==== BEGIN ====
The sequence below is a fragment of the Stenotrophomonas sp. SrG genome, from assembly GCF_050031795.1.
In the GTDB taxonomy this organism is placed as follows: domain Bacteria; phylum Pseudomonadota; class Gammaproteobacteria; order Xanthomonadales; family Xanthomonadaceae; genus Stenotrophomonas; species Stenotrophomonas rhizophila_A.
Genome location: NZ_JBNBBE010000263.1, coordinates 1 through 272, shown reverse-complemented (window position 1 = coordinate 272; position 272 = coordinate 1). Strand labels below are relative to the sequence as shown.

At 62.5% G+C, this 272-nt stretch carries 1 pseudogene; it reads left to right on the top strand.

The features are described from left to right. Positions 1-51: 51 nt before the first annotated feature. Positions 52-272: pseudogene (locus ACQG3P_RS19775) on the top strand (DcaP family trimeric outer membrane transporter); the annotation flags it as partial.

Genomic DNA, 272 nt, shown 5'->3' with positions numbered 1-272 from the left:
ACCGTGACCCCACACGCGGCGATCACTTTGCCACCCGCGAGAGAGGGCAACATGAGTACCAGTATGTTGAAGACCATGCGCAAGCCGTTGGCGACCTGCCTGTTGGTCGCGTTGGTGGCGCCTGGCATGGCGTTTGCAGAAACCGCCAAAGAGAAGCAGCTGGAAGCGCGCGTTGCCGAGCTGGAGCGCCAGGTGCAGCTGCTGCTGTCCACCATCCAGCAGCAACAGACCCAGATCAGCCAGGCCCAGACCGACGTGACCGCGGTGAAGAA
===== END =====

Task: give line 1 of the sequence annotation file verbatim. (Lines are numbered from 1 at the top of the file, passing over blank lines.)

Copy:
The sequence below is a fragment of the Stenotrophomonas sp. SrG genome, from assembly GCF_050031795.1.